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  • Writer's pictureThe Bossy Bookworm

Six Novels I Loved Reading Last Year



Six More Bossy Favorite Reads

I've been posting lists of some of my favorite reads of last year by genre; for my all-around favorites, check out My Very Favorite Bossy 2023 Reads.

This list is made up of more fiction I've loved, whether quirky, poignant, or attention-grabbing.

If you've read any of these titles, I'd love to hear what you think! I'd also love to hear: what are some of your favorite reads, whether you loved them last year or more recently?


 

01 Small Things Like These by Claire Keegan

Keegan's slim book may seem cozy and quiet at first, but she beautifully illuminates tiny moments alongside momentous decisions and explores how together, they form a person and make up a whole life.

When Bill, a good-hearted coal merchant, discovers something shocking while making his regular delivery to the local convent, he must decide whether to carry on his way or to consider the uncomfortable implications of the Catholic church's deep influence on the community.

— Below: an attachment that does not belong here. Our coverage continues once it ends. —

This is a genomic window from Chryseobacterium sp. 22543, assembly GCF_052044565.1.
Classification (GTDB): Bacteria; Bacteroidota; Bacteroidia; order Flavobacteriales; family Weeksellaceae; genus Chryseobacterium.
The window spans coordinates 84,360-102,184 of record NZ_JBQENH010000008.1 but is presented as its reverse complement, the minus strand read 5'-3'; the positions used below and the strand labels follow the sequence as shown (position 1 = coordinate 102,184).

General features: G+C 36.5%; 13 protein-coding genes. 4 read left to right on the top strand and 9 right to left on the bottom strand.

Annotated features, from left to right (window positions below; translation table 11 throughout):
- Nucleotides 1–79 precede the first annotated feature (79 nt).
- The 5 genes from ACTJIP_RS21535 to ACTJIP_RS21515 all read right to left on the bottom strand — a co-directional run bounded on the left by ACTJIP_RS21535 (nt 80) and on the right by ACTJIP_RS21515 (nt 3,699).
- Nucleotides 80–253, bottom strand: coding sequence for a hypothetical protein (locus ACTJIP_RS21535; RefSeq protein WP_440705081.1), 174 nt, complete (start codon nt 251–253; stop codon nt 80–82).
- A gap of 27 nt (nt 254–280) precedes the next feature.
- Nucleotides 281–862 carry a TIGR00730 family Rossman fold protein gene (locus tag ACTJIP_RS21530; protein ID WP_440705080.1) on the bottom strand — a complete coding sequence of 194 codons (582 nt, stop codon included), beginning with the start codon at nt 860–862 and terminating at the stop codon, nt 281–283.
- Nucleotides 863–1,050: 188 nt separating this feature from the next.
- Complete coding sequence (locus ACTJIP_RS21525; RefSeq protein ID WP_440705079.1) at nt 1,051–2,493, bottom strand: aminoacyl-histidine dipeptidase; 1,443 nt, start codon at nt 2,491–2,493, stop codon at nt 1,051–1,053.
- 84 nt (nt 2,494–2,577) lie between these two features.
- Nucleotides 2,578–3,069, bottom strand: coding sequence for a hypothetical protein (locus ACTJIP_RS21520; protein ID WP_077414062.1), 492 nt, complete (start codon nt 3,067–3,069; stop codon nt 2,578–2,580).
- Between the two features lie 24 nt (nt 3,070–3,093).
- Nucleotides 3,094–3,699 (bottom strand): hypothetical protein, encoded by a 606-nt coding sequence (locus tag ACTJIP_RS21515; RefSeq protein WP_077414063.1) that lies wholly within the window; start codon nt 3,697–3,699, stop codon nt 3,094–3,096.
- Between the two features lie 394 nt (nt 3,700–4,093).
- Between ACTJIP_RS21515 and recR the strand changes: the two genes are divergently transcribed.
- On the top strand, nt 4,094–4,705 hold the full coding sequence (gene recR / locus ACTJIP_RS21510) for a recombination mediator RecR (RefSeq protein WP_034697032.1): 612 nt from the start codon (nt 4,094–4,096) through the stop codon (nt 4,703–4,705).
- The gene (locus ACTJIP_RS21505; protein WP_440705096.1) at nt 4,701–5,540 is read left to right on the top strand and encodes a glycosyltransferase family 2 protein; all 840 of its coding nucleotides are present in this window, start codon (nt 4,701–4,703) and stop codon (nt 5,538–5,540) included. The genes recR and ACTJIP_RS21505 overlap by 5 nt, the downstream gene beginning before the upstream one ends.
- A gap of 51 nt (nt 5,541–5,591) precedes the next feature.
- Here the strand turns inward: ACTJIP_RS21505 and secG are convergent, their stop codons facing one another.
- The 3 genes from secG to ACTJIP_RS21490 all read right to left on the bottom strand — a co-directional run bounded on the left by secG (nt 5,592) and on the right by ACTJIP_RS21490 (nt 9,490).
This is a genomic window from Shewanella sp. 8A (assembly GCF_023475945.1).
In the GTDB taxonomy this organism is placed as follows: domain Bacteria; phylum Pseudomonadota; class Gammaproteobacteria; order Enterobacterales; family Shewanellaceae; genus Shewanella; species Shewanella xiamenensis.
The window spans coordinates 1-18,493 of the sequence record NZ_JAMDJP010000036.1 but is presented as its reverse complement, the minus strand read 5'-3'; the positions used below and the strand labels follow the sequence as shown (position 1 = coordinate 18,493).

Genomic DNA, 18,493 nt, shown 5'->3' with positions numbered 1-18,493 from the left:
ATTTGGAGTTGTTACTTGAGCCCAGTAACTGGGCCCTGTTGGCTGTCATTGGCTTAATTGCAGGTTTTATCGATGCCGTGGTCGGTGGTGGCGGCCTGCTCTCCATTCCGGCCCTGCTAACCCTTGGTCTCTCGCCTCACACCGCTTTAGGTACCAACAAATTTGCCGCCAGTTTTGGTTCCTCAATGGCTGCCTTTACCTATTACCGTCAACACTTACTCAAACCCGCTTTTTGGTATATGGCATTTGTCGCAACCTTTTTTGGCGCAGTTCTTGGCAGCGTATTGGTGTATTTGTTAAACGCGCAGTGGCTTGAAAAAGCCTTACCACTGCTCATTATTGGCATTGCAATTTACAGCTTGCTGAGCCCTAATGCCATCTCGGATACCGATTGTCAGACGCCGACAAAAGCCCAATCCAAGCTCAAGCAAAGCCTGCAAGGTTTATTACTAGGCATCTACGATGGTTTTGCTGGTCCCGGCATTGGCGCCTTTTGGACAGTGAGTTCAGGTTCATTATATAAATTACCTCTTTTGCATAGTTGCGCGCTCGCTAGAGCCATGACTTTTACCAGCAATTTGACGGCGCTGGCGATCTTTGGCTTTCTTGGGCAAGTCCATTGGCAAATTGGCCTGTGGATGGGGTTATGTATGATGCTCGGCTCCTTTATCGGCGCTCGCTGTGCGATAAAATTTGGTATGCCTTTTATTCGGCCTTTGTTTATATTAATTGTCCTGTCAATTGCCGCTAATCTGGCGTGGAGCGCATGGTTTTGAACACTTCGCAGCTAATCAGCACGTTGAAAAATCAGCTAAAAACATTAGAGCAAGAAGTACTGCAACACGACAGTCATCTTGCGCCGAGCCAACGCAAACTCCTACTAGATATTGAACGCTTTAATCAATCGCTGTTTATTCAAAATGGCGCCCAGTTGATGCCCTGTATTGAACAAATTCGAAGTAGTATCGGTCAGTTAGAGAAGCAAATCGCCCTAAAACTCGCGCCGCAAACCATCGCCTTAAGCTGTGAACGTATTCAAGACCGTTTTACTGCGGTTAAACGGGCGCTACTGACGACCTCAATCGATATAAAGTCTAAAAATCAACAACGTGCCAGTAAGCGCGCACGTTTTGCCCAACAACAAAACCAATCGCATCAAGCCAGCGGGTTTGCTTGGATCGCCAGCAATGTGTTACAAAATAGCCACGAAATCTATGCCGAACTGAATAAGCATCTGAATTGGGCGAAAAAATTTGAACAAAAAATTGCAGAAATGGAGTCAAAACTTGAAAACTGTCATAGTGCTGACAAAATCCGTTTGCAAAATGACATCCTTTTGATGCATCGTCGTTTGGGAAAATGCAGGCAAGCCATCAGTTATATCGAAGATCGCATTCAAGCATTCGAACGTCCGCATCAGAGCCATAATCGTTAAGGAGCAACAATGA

Similarly, when he stumbles onto a truth about his own mysterious heritage--a mystery he felt he had made peace with--he must decide whether it changes his feelings about his childhood and his identity. The two issues are intertwined, and it's a joy to watch the manner in which Bill copes with both instances.

The story comes alive through the little moments Keegan highlights; while she explores decisions often determined by instinctual black-and-white, right-and-wrong judgments, she also digs into the intense struggle involved in reaching out from comfortable safety and taking a risk in order to do what feels right.

Keegan takes the small moments, impulses, generosities, omissions, and aversions that make up a day, a week, and a month and lays them alongside Big Moments of Realization--which often require grace and forgiveness, other times action and defiance--and with all of this in hand, she paints a picture full of the nuances choices, self-reflection, and possibilities that form the basis of a life.